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Window Tinting Business ; Insurance For Tinting Shop

  • 2023.06.16
  • Martin. C

Insurance is an essential part of running any business, but knowing what insurance you need isn’t that obvious. 


This is one thing you don’t want to get wrong. 


Here’s why: For almost any business, large or small, one type of insurance will not be enough. Without complete coverage, you still run the same basic risk as having no insurance at all: that an expected incident could lead to financial catastrophe, tanking your business, if not also your personal finances, in the process. 


For example, you don’t want to be in the position of paying for just general liability coverage only to have one of your employees sue over a workplace injury and realize that you also needed workers compensation insurance. 


So what do you need? Below is a list of the common essentials: 


General liability insurance

This is essential for your business. Without it, a customer or someone else from the public could file a claim for a business and risk putting you out of business. The classic example is the case of someone slipping and falling on the steps to your office, in which case general liability insurance would protect you and your assets. As the name suggests, general liability insurance applies to any ‘general’ claims against your business – whether it’s the delivery driver who says a pothole in your lot damaged his truck to the business owner next door who blames your stopped-up toilet for flooding in his offices. There are a lot of different pieces to general liability insurance, so it might help to review this primer before calling your insurance carrier or agent.


Professional liability insurance

 This is not to be confused with general liability insurance, which is for general claims. Professional liability insurance – which may go by different names depending on the business – is specific to your business. For a car window-tinting business it would protect you if a customer claimed you damaged their car, or that the window-tinting work caused an accident. Note that professional liability insurance only protects you in the course of your regular duties. Again, this is a must-have for your business.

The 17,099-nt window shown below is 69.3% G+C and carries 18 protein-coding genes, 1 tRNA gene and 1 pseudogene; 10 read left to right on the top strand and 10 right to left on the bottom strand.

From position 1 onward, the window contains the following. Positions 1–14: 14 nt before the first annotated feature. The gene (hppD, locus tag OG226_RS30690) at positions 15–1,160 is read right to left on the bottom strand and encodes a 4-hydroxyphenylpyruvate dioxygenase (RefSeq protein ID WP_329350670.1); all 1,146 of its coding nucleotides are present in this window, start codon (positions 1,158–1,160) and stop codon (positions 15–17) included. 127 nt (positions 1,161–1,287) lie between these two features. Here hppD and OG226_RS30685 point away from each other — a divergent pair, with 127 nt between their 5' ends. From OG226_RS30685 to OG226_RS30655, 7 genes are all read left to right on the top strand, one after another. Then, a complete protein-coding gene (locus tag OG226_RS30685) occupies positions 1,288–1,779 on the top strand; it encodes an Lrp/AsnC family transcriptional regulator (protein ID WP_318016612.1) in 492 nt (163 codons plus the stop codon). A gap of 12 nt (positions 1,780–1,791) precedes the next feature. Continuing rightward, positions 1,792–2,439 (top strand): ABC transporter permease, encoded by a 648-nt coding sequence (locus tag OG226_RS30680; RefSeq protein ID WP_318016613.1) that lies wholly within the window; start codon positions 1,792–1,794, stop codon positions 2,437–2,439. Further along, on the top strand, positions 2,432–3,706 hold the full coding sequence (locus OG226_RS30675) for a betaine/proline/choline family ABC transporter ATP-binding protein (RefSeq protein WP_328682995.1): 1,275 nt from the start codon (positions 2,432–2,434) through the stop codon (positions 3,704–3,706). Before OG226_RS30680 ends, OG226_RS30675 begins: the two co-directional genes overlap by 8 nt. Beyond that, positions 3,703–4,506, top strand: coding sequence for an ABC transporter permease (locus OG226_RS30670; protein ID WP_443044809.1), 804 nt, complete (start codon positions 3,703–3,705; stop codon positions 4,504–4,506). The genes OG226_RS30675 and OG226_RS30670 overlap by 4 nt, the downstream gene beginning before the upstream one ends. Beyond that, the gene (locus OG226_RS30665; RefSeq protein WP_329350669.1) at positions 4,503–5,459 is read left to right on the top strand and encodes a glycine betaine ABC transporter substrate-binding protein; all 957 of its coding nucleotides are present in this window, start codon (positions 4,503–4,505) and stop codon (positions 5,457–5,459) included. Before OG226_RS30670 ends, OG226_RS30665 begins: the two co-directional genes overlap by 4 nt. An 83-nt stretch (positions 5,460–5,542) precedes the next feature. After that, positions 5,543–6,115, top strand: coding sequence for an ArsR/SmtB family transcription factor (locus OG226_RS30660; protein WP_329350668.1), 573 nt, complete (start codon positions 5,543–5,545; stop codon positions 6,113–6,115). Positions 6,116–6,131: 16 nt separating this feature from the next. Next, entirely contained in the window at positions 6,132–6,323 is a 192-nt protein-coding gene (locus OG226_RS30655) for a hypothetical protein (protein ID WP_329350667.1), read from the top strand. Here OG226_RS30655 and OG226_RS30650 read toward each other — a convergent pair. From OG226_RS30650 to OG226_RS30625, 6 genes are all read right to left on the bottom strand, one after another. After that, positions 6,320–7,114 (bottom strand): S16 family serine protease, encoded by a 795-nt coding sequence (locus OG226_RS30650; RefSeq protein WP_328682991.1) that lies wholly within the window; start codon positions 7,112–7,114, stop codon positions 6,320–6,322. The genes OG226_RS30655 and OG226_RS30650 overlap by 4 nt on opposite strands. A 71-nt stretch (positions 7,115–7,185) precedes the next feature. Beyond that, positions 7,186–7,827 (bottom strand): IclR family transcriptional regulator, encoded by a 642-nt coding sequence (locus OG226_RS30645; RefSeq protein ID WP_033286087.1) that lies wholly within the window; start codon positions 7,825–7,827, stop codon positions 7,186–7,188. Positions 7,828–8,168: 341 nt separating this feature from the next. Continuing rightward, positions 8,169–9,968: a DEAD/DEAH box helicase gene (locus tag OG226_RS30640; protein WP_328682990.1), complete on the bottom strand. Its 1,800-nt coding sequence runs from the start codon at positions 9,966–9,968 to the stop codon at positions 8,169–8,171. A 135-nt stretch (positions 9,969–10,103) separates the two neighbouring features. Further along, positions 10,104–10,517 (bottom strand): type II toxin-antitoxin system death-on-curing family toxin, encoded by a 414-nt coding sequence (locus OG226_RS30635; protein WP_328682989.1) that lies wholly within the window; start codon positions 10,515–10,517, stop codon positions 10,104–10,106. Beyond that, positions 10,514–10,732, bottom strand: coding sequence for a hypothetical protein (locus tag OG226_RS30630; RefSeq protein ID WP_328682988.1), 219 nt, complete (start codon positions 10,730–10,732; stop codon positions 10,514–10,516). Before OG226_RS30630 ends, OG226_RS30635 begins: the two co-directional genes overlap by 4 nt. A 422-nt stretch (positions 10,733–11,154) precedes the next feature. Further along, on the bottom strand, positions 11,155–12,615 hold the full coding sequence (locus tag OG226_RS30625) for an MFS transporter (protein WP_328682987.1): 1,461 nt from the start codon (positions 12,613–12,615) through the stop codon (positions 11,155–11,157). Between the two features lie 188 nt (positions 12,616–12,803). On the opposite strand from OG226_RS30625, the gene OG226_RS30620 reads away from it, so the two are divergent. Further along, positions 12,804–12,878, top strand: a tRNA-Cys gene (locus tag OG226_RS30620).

Workers compensation

It’s hard to underestimate the importance of worker’s compensation, which covers medical treatment, rehabilitation expenses, and any other costs related to an injury that occurred at a workplace while doing work. Even if your business doesn’t have the heavy equipment that an auto mechanic might have, your employees are working with multi-ton machines, so it’s prudent to protect your business from accidents. If you’re hesitant to pay for yet more insurance, keep this statistic in mind: the average worker’s compensation claim is $20,000, according to Forbes. Is that something that you could afford to pay for out of pocket? If you are your only employee, this becomes less essential but is still something you should consider as a supplement to your personal health insurance, especially in injury-prone work or if you have subcontractors (see this article for more information). 


Commercial property insurance

 If you own your own building, commercial property insurance is pretty much a no-brainer: it’s your business’ version of homeowners insurance. If you are renting your space, you should consider commercial renter’s insurance. Both types of insurance will protect anything you have of value inside your business – such as supplies and equipment – in the event of a fire or other catastrophe. 


Business interruption insurance

This protects your business in case a major natural disaster forces you to temporarily close your business. It can replace lost business income and also covers disaster-related expenses such as a temporary move, payroll, and other business costs, according to Investopedia. If you’re questioning this one, think about the last time you saw a news report about a major flood inundating some community, or a major forest fire that devastates hundreds of acres of land, or tornado that bulldozed its way through some town. Think about those events and how much it would affect your business if it happened to you. Then consider how business insurance would allow your business to survive even if your physical office location was inaccessible or even obliterated by one of these natural disasters. 



Yes, it may seem a like a lot, but the first two are must-haves for any window-tinting business. The third is too if you have any employees. When it comes to the last two, remember that the more insurance you have, the more coverage you have in case of unexpected events. 


Remember, the above list is just the general standard. You should check with your insurance carrier or independent insurance agent as to what your individual business needs.